Wednesday, July 29, 2020

Coping Through the Pandemic

Here in the U.S. we're heading into roughly week 20 of the COVID-19 pandemic, if counted from the first confirmed case in Seattle on January 20,2020. Since then, lives around the world have been in turmoil after the pandemic was officially named on March 11, 2020. People are finding their own ways to cope, or not cope so well as the case may be, and here at the BRP, some of us will be sharing how we are dealing with the day-to-day challenges. But first a little digression.

I've always been an idealist and an optimist, but in recent weeks I'm finding it harder and harder to cling to any positive energy. Back in mid-March, when I thought this was only going to be an inconvenience for a few weeks, I armed myself with my idealism and strength of character and was ready to battle through whatever was thrown my way. But here we are in mid-July, and between the pandemic, the social unrest, the joke that is politics right now, and my own health problems, I feel like that old truck my neighbor has that is supposed to run on 8 cylinders, but probably only fires on two at a time. Chuga Chuga. Miss. Miss. Miss. Miss. Chuga Chuga.

I have to chuckle every time he starts it up and nurses it down the driveway, but I'm finding little amusement in my misses of late. It's like I've lost most of my creative energy and focus.

My husband used to always joke that I lived in a tree. That I refused to see the negatives. The bad things. The bad people. The bad behaviors. And he was right. I did do that for the longest time. I thought it was far better to concentrate on all those positives. They buoyed me. They gave me energy. They kept me excited about all that life has to offer.

Splat!

That was me falling out of my tree. It's like all the negative energy in the world outside my little house has gathered for a full assault the minute I open the door just a crack. And I can't believe how much my coping skills have been stretched to the max since April when I first wrote about how the pandemic was impacting me and how positive I felt.

I know a big part of the problem is the pandemic and the forced isolation that has come with it. It's hard to stay in our homes 24/7, especially for those of us who are in the highest risk categories. For some of us that means being alone unless you count a dog and a few cats. While they are good company most of the time, they don't satisfy the need for human contact and human touch.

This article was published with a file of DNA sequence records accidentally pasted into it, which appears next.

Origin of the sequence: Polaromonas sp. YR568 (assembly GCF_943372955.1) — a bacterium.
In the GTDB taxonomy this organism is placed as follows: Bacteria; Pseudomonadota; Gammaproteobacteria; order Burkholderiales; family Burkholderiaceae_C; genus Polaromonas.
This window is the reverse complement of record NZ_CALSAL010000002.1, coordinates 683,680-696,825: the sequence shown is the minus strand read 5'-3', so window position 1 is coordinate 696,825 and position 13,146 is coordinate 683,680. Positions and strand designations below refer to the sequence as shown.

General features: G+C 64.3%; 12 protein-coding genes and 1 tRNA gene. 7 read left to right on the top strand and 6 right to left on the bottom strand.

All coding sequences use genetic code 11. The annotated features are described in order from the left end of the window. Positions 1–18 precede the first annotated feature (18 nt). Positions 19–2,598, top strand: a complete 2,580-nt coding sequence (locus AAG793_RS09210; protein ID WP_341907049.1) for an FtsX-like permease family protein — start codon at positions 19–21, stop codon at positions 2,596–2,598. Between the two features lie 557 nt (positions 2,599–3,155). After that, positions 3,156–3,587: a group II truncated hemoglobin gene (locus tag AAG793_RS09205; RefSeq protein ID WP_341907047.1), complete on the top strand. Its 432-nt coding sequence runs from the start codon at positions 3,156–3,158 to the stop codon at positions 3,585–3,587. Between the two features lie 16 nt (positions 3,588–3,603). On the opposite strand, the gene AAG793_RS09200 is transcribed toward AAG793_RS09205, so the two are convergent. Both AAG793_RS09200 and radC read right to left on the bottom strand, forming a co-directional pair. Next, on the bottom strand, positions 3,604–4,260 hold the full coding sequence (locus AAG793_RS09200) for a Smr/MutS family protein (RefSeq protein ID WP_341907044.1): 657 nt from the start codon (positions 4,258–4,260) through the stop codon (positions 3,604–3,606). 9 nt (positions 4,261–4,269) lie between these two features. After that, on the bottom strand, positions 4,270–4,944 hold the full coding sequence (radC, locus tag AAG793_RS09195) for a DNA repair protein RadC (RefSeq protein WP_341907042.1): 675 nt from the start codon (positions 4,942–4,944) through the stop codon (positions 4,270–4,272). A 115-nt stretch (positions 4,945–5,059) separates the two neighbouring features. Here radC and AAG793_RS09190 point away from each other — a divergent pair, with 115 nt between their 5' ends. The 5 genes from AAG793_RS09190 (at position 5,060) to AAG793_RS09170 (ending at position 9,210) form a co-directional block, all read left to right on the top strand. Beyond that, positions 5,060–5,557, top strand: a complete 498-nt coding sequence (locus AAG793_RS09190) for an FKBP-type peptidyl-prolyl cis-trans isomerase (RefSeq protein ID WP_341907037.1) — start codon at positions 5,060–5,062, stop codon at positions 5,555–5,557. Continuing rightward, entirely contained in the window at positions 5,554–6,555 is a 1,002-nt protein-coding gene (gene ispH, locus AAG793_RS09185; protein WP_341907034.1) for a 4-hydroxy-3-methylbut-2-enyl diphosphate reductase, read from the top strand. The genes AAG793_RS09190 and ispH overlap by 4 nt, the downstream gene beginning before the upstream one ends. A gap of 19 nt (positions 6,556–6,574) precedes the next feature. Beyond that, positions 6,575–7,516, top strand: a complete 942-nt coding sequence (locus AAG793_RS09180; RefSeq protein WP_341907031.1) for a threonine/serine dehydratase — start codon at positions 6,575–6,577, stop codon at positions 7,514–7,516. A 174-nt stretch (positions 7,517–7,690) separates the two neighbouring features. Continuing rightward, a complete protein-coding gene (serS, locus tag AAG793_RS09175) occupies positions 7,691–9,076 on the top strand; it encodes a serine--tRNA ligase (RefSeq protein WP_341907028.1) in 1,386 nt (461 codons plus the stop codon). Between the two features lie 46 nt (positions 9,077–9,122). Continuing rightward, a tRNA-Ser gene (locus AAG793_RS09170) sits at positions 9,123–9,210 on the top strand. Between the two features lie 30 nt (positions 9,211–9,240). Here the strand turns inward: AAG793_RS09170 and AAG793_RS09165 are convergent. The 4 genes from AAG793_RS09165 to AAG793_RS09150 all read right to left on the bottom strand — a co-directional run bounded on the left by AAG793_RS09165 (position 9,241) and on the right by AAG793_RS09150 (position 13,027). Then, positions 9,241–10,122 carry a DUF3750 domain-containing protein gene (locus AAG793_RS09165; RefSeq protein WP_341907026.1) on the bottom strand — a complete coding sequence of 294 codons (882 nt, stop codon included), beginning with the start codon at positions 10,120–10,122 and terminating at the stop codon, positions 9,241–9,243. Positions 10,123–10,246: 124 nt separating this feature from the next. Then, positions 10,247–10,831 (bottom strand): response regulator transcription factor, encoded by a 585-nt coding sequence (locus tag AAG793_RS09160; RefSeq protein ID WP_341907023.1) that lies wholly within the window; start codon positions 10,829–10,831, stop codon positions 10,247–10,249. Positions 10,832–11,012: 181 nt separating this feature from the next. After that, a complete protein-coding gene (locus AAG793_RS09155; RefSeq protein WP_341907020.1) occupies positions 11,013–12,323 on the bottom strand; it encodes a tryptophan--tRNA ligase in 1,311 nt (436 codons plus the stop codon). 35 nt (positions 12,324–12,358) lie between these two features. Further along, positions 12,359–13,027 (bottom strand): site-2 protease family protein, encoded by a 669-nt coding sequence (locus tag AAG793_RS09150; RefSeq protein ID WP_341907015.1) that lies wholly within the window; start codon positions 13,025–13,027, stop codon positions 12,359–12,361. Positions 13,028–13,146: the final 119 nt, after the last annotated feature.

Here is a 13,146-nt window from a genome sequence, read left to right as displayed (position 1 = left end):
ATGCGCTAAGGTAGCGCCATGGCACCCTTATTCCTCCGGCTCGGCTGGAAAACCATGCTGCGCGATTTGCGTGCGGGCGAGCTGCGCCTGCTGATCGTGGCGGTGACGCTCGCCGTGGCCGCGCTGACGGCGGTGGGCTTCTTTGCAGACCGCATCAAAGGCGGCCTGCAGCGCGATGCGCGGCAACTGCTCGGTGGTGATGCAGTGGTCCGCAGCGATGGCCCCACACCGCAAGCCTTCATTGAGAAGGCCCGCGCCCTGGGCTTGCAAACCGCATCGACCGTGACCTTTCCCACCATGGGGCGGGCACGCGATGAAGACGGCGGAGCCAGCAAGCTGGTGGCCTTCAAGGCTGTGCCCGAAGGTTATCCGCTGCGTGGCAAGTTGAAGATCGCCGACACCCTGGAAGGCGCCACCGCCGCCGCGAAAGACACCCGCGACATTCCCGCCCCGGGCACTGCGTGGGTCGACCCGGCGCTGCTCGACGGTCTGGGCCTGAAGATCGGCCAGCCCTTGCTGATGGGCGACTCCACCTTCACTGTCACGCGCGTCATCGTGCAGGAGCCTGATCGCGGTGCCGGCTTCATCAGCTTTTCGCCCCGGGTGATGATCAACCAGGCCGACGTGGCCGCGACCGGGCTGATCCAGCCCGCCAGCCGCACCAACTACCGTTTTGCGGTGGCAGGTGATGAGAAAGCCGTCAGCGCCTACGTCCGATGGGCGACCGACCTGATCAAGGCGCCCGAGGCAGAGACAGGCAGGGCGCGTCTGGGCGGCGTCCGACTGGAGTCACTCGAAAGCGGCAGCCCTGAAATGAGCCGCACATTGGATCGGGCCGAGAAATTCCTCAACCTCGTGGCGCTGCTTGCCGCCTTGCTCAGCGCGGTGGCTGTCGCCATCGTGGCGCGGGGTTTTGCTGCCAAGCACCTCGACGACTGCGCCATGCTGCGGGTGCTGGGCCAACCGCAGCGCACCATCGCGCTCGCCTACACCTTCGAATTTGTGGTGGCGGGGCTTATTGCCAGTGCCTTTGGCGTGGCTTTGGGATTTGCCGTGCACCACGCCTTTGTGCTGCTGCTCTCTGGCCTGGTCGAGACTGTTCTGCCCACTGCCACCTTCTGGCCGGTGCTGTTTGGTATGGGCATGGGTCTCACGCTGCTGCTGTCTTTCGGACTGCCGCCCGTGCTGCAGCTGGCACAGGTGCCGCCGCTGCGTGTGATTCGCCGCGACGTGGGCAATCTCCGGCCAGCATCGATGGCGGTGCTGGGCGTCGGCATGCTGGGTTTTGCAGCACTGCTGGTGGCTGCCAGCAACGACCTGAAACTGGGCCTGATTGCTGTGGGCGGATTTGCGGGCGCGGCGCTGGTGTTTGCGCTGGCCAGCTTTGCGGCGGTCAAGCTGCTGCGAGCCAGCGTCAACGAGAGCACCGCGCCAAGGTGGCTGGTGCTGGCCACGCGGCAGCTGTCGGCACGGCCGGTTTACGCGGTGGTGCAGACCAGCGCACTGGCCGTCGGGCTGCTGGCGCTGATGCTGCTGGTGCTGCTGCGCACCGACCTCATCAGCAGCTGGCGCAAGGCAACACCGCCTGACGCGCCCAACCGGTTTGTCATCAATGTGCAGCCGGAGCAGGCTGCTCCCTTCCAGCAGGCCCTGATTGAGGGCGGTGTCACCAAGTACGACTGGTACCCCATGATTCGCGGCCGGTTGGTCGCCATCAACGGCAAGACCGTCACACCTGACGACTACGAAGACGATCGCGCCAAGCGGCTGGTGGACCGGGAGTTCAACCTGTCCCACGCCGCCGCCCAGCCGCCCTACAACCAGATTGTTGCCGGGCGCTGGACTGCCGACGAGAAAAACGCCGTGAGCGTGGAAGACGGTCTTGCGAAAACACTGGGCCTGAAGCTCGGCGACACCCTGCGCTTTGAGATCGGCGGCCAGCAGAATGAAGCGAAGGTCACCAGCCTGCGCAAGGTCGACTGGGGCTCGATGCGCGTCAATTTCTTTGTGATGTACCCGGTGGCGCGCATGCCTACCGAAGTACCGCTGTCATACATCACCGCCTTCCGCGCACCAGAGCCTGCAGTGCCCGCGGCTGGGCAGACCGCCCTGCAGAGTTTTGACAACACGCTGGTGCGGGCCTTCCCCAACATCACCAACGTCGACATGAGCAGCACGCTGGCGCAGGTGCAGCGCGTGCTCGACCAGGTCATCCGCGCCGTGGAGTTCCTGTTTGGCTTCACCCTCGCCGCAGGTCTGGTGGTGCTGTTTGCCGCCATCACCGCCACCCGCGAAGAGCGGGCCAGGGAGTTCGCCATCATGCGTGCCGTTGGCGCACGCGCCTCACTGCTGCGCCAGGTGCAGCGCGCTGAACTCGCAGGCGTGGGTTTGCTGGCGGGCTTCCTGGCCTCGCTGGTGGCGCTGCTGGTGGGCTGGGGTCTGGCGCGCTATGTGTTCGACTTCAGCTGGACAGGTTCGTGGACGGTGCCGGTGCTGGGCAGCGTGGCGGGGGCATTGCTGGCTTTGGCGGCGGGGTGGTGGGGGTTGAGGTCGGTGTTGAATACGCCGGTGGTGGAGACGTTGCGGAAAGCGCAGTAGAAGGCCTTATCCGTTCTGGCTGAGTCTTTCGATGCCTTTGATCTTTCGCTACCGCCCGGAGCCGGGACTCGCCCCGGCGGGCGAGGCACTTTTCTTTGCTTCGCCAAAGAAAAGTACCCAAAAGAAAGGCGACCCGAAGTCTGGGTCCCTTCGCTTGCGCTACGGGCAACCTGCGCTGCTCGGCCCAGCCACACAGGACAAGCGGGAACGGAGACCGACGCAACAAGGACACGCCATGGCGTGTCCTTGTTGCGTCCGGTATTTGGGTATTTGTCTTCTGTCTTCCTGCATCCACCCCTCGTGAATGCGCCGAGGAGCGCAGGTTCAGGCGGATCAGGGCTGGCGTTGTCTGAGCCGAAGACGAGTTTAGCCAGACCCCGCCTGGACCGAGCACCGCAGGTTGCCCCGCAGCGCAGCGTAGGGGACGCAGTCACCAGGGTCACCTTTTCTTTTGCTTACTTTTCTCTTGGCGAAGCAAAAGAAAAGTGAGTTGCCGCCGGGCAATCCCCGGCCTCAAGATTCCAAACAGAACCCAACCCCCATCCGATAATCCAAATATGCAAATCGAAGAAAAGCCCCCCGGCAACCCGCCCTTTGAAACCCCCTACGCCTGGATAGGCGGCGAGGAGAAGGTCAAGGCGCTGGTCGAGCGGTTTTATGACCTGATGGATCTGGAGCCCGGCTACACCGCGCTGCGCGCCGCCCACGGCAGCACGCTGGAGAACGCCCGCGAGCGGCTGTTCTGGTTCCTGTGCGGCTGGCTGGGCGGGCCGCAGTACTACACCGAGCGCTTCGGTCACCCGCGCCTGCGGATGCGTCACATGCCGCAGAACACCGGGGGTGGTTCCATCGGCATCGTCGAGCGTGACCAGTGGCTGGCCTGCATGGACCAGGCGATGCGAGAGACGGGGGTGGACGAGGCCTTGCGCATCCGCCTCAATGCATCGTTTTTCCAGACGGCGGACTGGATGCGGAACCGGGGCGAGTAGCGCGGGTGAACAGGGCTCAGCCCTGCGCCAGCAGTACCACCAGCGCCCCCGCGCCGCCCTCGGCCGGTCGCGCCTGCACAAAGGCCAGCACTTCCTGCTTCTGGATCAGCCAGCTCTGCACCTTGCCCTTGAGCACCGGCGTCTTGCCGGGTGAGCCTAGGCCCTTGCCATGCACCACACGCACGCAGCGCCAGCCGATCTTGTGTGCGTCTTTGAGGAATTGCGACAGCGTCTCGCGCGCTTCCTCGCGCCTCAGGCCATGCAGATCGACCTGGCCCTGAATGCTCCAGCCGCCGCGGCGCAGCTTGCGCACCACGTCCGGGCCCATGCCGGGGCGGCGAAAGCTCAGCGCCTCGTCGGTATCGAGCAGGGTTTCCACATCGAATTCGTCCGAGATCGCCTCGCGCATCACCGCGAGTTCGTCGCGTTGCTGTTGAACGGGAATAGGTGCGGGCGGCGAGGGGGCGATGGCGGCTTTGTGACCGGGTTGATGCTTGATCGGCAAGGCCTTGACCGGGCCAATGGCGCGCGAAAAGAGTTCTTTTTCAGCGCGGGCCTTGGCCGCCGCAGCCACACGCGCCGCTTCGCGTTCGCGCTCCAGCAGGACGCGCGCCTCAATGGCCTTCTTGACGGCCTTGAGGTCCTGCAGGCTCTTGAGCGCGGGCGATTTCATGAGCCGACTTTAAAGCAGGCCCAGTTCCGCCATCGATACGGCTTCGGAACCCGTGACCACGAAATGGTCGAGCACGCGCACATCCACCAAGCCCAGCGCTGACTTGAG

I recently celebrated my birthday, and for the first time since March actually hugged a couple of my kids. The hugs were very brief. As one son put it, just a two-second touch, but for those two seconds, I could feel contentment and happiness fill me. So now, those two seconds will have to keep me going for a while, especially since cases of the virus continue to spike in Texas, and nobody really knows how this is going to continue to play out in the long term.

To keep myself from totally going down some deep dark hole, I've made conscious decisions to get a little bit of writing done almost every day. Even if it's only a few hundred words. It's hard. Sometimes it takes me two hours to write those few hundred words. Then I take time to do some of the things that are coming a bit easier right now, like quilting and coloring and working on jigsaw puzzles.

I'm making a t-shirt quilt for one of my granddaughters who just finished high school. It was very strange not to be able to go to her graduation celebration. We did have a virtual Zoom party, and that was better than no party at all. But again, I missed the human contact. The human touch. Zoom has become a family friend, connecting me to kids and grandkids and great-grands in other states, and I'm thankful for the technology that makes that possible.

This is just one panel of the new quilt. More are coming. Honest. 
This is the fifth t-shirt quilt I've made, and each one was a pattern I designed myself. The simple pattern I found online of ten-inch squares sewn together in rows of three or four, just didn't appeal to me. I wanted something more interesting. Coming up with a design, then getting squares and triangles cut and arranged, then figuring out borders is the real fun, creative part of the process. Sewing it all together, making sure corners and points match up, and the whole top fits the finished requirements of the back is the harder part. I liken that to the process of the second draft of a book. Getting that first draft of the story down as it unfolds in my head has always been the exciting part of writing for me. Rewriting is not nearly as much fun.